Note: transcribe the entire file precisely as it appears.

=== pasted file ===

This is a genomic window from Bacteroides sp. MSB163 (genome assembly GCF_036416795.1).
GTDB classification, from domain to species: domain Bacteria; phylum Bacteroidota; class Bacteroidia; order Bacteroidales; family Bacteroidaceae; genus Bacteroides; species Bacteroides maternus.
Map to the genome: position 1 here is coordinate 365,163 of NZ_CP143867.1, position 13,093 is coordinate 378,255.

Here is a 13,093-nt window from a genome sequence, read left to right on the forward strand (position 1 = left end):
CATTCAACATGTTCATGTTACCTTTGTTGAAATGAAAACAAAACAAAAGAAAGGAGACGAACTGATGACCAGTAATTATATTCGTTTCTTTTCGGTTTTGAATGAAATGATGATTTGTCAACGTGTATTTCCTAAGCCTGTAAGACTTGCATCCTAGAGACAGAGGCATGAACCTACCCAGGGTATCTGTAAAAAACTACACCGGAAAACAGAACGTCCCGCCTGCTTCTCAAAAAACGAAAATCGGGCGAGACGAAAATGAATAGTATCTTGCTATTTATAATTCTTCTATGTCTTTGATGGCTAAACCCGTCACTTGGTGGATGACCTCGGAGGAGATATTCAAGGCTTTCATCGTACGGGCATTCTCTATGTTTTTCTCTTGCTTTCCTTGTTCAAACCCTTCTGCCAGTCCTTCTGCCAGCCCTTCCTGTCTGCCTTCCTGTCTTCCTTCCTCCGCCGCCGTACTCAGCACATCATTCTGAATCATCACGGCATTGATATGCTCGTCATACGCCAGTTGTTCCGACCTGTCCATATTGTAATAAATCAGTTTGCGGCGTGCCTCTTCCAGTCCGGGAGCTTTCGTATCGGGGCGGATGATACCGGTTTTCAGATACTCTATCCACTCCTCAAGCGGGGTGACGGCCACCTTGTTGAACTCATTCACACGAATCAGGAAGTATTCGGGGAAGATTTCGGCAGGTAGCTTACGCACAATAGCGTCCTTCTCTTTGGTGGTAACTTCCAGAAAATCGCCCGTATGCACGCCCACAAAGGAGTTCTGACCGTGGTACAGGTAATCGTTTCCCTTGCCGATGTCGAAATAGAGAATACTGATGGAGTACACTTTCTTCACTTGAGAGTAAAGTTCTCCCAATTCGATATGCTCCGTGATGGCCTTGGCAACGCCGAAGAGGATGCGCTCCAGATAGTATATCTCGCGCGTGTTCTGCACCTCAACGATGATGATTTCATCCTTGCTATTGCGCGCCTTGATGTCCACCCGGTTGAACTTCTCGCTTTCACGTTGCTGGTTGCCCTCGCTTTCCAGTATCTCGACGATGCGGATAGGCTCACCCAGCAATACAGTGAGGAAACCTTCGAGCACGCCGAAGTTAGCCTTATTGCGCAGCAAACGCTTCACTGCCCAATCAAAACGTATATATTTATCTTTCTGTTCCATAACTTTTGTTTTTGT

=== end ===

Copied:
This is a genomic window from Bacteroides sp. MSB163 (genome assembly GCF_036416795.1).
GTDB classification, from domain to species: domain Bacteria; phylum Bacteroidota; class Bacteroidia; order Bacteroidales; family Bacteroidaceae; genus Bacteroides; species Bacteroides maternus.
Map to the genome: position 1 here is coordinate 365,163 of NZ_CP143867.1, position 13,093 is coordinate 378,255.

Here is a 13,093-nt window from a genome sequence, read left to right on the forward strand (position 1 = left end):
CATTCAACATGTTCATGTTACCTTTGTTGAAATGAAAACAAAACAAAAGAAAGGAGACGAACTGATGACCAGTAATTATATTCGTTTCTTTTCGGTTTTGAATGAAATGATGATTTGTCAACGTGTATTTCCTAAGCCTGTAAGACTTGCATCCTAGAGACAGAGGCATGAACCTACCCAGGGTATCTGTAAAAAACTACACCGGAAAACAGAACGTCCCGCCTGCTTCTCAAAAAACGAAAATCGGGCGAGACGAAAATGAATAGTATCTTGCTATTTATAATTCTTCTATGTCTTTGATGGCTAAACCCGTCACTTGGTGGATGACCTCGGAGGAGATATTCAAGGCTTTCATCGTACGGGCATTCTCTATGTTTTTCTCTTGCTTTCCTTGTTCAAACCCTTCTGCCAGTCCTTCTGCCAGCCCTTCCTGTCTGCCTTCCTGTCTTCCTTCCTCCGCCGCCGTACTCAGCACATCATTCTGAATCATCACGGCATTGATATGCTCGTCATACGCCAGTTGTTCCGACCTGTCCATATTGTAATAAATCAGTTTGCGGCGTGCCTCTTCCAGTCCGGGAGCTTTCGTATCGGGGCGGATGATACCGGTTTTCAGATACTCTATCCACTCCTCAAGCGGGGTGACGGCCACCTTGTTGAACTCATTCACACGAATCAGGAAGTATTCGGGGAAGATTTCGGCAGGTAGCTTACGCACAATAGCGTCCTTCTCTTTGGTGGTAACTTCCAGAAAATCGCCCGTATGCACGCCCACAAAGGAGTTCTGACCGTGGTACAGGTAATCGTTTCCCTTGCCGATGTCGAAATAGAGAATACTGATGGAGTACACTTTCTTCACTTGAGAGTAAAGTTCTCCCAATTCGATATGCTCCGTGATGGCCTTGGCAACGCCGAAGAGGATGCGCTCCAGATAGTATATCTCGCGCGTGTTCTGCACCTCAACGATGATGATTTCATCCTTGCTATTGCGCGCCTTGATGTCCACCCGGTTGAACTTCTCGCTTTCACGTTGCTGGTTGCCCTCGCTTTCCAGTATCTCGACGATGCGGATAGGCTCACCCAGCAATACAGTGAGGAAACCTTCGAGCACGCCGAAGTTAGCCTTATTGCGCAGCAAACGCTTCACTGCCCAATCAAAACGTATATATTTATCTTTCTGTTCCATAACTTTTGTTTTTGT